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Benton Evening News - Benton, IL
  • Playing cards with a celebrity in the house

  • He was already in the poker room when I arrived.



    The buzz that had been circulating for some time was still alive when I scanned my Lumiere Players Card and took my assigned seat at table two.



    There was a celebrity in the house!


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  • He was already in the poker room when I arrived.
    The buzz that had been circulating for some time was still alive when I scanned my Lumiere Players Card and took my assigned seat at table two.
    There was a celebrity in the house!
    It was Steve Martin, the comedian, actor, playwright, author, musician and all-around entrepreneur. He was sitting at table 10 in seat six, dressed nattily in a spiffy, color-coordinated sports jacket with matching hat.
    As the cards began to be dealt to me at my own table, I gradually eased into the flow of the game, always managing to keep an unwavering check on the procedings directly across the way.
    After about 35 minutes, I noticed with heightened interest that the man in seat five, next to Martin, was standing up, collecting his chips, and preparing to leave.
    I jumped at the sudden opportunity to switch tables, and after being granted permission to do so by the floor manager, approached Martin’s table with some trepidation, taking my place alongside the man whose films and writing I was so familiar with — the wild and crazy guy from “Saturday Night Live” whom I’d seen host the Oscars and watched in so many motion pictures!
    Trying to play it cool and divest myself of appearing starstruck or in awe, like some backstage groupie hounding for an autograph, I calmly evaluated the cards dealt my way while inwardly contemplating whatever opening might arise to enable me to engage in conversation with the famous man on my left.
    It presented itself within a few short minutes, when I casually remarked in between hands that my favorite Steve Martin film was “Dead Men Don’t Wear Plaid” — the old black and white spoof of the detective genre. He seemed amused and became even more so by my follow-up quip that although I thought the picture to be deliriously funny, my wife had chosen to get up and exit the theater before its conclusion!
    This initial flurry of small talk seemed to break the ice and initiate further in-between-hands commentary throughout the afternoon. Other players at the table sensed a camaraderie of sorts developing, and strained to pick up bits and pieces they could salvage from our sporadic ramblings.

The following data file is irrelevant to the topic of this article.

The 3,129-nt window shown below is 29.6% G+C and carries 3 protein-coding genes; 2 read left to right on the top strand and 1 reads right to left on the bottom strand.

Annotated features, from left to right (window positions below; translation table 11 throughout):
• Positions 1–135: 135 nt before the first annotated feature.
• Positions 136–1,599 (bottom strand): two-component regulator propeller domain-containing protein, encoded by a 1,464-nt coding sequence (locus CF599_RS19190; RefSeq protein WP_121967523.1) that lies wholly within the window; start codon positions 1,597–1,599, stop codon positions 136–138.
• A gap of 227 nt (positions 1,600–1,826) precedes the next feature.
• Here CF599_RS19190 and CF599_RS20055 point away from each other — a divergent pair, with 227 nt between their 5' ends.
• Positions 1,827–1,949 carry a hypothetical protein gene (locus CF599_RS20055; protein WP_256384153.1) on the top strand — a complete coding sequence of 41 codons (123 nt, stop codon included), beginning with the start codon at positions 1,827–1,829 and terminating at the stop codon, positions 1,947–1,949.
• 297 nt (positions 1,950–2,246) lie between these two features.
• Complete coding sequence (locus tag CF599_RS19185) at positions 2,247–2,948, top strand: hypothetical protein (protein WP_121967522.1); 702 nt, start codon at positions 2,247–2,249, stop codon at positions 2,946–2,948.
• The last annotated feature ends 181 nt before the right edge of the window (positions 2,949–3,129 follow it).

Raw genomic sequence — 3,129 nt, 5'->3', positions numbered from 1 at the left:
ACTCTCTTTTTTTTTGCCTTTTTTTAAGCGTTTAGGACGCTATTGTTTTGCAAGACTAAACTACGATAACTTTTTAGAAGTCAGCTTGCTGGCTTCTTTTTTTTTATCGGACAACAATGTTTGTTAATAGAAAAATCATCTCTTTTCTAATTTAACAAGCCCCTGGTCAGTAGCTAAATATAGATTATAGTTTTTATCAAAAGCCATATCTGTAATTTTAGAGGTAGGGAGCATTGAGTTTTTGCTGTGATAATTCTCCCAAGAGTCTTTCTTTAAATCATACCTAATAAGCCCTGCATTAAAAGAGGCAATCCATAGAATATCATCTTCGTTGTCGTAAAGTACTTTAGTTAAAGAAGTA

He told me he had performed in St. Louis the previous evening with his musical group (he’s a banjo player) and was killing a few hours before his flight departure back to Los Angeles. He spoke of a play he was working on, and inquired as to whether I had read his recently published memoirs entitled “Born Standing Up.”
    I spoke of some of his films and of the many articles he had written for The New Yorker magazine over the years, some of which I had been privileged to read. Our intermittent conversation continued off and on, between hands of the fast-moving game we were both involved in.
    Page 2 of 2 - His favorite starting bet seemed to be $10, and he was not reluctant to raising after the flop if he deemed his hand to be the strongest.
    Once, when his initial bet was challenged by a substantial raise, he promptly folded his hand to the delight of the opposing player, who jumped to his feet, proclaiming to all within earshot, “I can’t believe it: I just bluffed Steve Martin!”
    Everything was apparently overseen by a formidable figure in a well-tailored suit, who stood observing everything — from an appropriate distance away.
    The three-and-a-half-hour session ended when Martin rose and extended his left hand toward me, commenting that his right hand had been recently injured.
    I shook his hand and watched as he and his friend exited the room in a cordial manner, speaking to others along the way.
    Our game continued, but the celebrity we had been favored to know and become acquainted with for a few hours in an up-close and personal way was now gone — back to a life of movie scripts, stage calls and writing deadlines — a life we could only imagine!
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